Customs officers learning Thai after prostitute row
More than 100 Customs officers are learning Thai in the wake of allegations that women from Thailand are being targeted at the airport as suspected prostitutes.
But the Immigration Department - at the centre of the claims - has rejected an offer from the Thai Consulate to give its officers language and culture classes.
Thai Consul-General Rathakit Manathat said he had discussed the treatment of Thai visitors and raised the idea with heads of both departments.
Customs chief John Tsang Chun-wah had agreed to the offer while Immigration Director Ambrose Lee Siu-kwong had indicated a similar course was already available for officers, he said.
Mr Rathakit said he was not disappointed by the Immigration Department's response and told Mr Lee the consulate was always ready to assist.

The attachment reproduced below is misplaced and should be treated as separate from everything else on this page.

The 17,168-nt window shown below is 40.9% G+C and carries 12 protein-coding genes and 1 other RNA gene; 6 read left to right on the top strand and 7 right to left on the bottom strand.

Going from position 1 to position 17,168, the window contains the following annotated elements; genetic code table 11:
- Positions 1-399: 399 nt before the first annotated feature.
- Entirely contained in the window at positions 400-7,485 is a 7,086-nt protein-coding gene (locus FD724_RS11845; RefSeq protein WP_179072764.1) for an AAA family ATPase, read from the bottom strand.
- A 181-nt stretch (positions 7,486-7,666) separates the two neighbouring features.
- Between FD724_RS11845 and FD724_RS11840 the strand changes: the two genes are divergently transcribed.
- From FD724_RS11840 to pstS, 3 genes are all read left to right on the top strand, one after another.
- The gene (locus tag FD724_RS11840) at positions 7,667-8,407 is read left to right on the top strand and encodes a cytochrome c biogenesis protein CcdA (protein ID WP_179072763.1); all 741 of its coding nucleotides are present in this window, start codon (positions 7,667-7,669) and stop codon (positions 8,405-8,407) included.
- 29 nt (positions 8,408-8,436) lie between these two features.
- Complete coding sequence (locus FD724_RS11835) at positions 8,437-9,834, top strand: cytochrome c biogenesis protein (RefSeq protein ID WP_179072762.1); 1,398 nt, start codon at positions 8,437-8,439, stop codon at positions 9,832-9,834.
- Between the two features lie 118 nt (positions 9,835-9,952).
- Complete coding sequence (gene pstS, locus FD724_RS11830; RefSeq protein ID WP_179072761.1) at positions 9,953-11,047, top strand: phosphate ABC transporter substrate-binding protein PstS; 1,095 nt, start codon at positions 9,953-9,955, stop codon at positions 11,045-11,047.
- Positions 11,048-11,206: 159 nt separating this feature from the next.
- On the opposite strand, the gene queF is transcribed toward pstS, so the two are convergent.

An immigration spokesman said 11 officers attended a Thai-language course last year.
Mr Rathakit said he had told Mr Tsang not many Thai visitors could speak English or Cantonese and that the two agreed communication was a big problem.
Foreign Minister Surin Pitsuwan raised the treatment of female visitors during a meeting with Tung Chee-hwa last month, said Mr Rathakit.
The South China Morning Post revealed in March that immigration officers were questioning first-time female Thai visitors in an effort to stop would-be prostitutes from entering Hong Kong. Immigration officials denied discrimination.